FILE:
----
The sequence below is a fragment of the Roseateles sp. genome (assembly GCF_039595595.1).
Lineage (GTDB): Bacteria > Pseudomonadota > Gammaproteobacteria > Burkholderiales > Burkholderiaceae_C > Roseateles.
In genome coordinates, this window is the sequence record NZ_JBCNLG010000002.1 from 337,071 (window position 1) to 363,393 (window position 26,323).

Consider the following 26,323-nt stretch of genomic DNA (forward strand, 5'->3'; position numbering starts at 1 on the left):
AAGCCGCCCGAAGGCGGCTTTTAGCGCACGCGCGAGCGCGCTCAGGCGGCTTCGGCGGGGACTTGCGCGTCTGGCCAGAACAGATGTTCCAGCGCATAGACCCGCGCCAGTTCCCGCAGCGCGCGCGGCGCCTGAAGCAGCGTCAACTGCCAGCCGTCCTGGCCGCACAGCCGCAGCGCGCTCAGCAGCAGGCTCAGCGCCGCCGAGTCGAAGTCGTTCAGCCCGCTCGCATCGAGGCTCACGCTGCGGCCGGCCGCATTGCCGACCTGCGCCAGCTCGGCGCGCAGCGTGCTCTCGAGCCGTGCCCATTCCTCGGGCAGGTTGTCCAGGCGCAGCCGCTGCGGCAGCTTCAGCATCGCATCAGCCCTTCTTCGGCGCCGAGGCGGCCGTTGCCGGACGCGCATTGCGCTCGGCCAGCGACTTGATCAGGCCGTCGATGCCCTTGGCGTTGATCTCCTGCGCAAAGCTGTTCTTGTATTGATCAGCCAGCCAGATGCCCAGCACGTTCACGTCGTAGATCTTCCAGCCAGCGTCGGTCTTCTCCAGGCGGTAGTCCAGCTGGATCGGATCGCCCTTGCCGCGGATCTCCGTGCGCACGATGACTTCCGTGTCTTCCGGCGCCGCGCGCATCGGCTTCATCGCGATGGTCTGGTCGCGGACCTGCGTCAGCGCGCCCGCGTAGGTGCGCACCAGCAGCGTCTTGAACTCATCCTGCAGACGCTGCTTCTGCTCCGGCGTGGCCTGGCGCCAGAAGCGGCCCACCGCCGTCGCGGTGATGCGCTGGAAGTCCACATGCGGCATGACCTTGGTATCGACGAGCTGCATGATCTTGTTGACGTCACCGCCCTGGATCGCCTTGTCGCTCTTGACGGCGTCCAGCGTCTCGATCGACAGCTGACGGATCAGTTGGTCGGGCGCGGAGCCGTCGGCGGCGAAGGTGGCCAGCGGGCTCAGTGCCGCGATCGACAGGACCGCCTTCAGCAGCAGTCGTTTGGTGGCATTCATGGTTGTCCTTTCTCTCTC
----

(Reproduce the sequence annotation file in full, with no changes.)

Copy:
The sequence below is a fragment of the Roseateles sp. genome (assembly GCF_039595595.1).
Lineage (GTDB): Bacteria > Pseudomonadota > Gammaproteobacteria > Burkholderiales > Burkholderiaceae_C > Roseateles.
In genome coordinates, this window is the sequence record NZ_JBCNLG010000002.1 from 337,071 (window position 1) to 363,393 (window position 26,323).

Consider the following 26,323-nt stretch of genomic DNA (forward strand, 5'->3'; position numbering starts at 1 on the left):
AAGCCGCCCGAAGGCGGCTTTTAGCGCACGCGCGAGCGCGCTCAGGCGGCTTCGGCGGGGACTTGCGCGTCTGGCCAGAACAGATGTTCCAGCGCATAGACCCGCGCCAGTTCCCGCAGCGCGCGCGGCGCCTGAAGCAGCGTCAACTGCCAGCCGTCCTGGCCGCACAGCCGCAGCGCGCTCAGCAGCAGGCTCAGCGCCGCCGAGTCGAAGTCGTTCAGCCCGCTCGCATCGAGGCTCACGCTGCGGCCGGCCGCATTGCCGACCTGCGCCAGCTCGGCGCGCAGCGTGCTCTCGAGCCGTGCCCATTCCTCGGGCAGGTTGTCCAGGCGCAGCCGCTGCGGCAGCTTCAGCATCGCATCAGCCCTTCTTCGGCGCCGAGGCGGCCGTTGCCGGACGCGCATTGCGCTCGGCCAGCGACTTGATCAGGCCGTCGATGCCCTTGGCGTTGATCTCCTGCGCAAAGCTGTTCTTGTATTGATCAGCCAGCCAGATGCCCAGCACGTTCACGTCGTAGATCTTCCAGCCAGCGTCGGTCTTCTCCAGGCGGTAGTCCAGCTGGATCGGATCGCCCTTGCCGCGGATCTCCGTGCGCACGATGACTTCCGTGTCTTCCGGCGCCGCGCGCATCGGCTTCATCGCGATGGTCTGGTCGCGGACCTGCGTCAGCGCGCCCGCGTAGGTGCGCACCAGCAGCGTCTTGAACTCATCCTGCAGACGCTGCTTCTGCTCCGGCGTGGCCTGGCGCCAGAAGCGGCCCACCGCCGTCGCGGTGATGCGCTGGAAGTCCACATGCGGCATGACCTTGGTATCGACGAGCTGCATGATCTTGTTGACGTCACCGCCCTGGATCGCCTTGTCGCTCTTGACGGCGTCCAGCGTCTCGATCGACAGCTGACGGATCAGTTGGTCGGGCGCGGAGCCGTCGGCGGCGAAGGTGGCCAGCGGGCTCAGTGCCGCGATCGACAGGACCGCCTTCAGCAGCAGTCGTTTGGTGGCATTCATGGTTGTCCTTTCTCTCTC